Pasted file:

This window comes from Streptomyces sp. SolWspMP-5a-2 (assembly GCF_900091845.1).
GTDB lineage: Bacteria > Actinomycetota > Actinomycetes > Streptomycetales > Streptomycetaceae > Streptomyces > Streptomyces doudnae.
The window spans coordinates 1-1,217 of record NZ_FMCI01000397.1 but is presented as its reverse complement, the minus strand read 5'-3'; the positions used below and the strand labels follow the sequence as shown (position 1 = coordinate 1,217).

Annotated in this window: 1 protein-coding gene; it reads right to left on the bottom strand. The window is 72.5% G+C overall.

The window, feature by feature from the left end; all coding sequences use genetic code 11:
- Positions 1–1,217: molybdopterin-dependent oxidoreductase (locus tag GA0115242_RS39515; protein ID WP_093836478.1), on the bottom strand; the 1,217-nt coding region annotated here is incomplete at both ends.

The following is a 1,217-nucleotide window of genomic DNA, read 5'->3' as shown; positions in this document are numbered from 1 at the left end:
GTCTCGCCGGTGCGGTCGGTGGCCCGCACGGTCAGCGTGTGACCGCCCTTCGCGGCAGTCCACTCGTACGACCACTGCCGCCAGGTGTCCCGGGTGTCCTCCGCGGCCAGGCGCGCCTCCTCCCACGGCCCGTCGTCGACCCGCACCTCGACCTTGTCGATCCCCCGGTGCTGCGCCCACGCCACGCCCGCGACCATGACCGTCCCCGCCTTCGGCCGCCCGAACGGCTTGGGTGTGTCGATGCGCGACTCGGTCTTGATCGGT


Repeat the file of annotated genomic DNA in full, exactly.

This window comes from Streptomyces sp. SolWspMP-5a-2 (assembly GCF_900091845.1).
GTDB lineage: Bacteria > Actinomycetota > Actinomycetes > Streptomycetales > Streptomycetaceae > Streptomyces > Streptomyces doudnae.
The window spans coordinates 1-1,217 of record NZ_FMCI01000397.1 but is presented as its reverse complement, the minus strand read 5'-3'; the positions used below and the strand labels follow the sequence as shown (position 1 = coordinate 1,217).

Annotated in this window: 1 protein-coding gene; it reads right to left on the bottom strand. The window is 72.5% G+C overall.

The window, feature by feature from the left end; all coding sequences use genetic code 11:
- Positions 1–1,217: molybdopterin-dependent oxidoreductase (locus tag GA0115242_RS39515; protein ID WP_093836478.1), on the bottom strand; the 1,217-nt coding region annotated here is incomplete at both ends.

The following is a 1,217-nucleotide window of genomic DNA, read 5'->3' as shown; positions in this document are numbered from 1 at the left end:
GTCTCGCCGGTGCGGTCGGTGGCCCGCACGGTCAGCGTGTGACCGCCCTTCGCGGCAGTCCACTCGTACGACCACTGCCGCCAGGTGTCCCGGGTGTCCTCCGCGGCCAGGCGCGCCTCCTCCCACGGCCCGTCGTCGACCCGCACCTCGACCTTGTCGATCCCCCGGTGCTGCGCCCACGCCACGCCCGCGACCATGACCGTCCCCGCCTTCGGCCGCCCGAACGGCTTGGGTGTGTCGATGCGCGACTCGGTCTTGATCGGT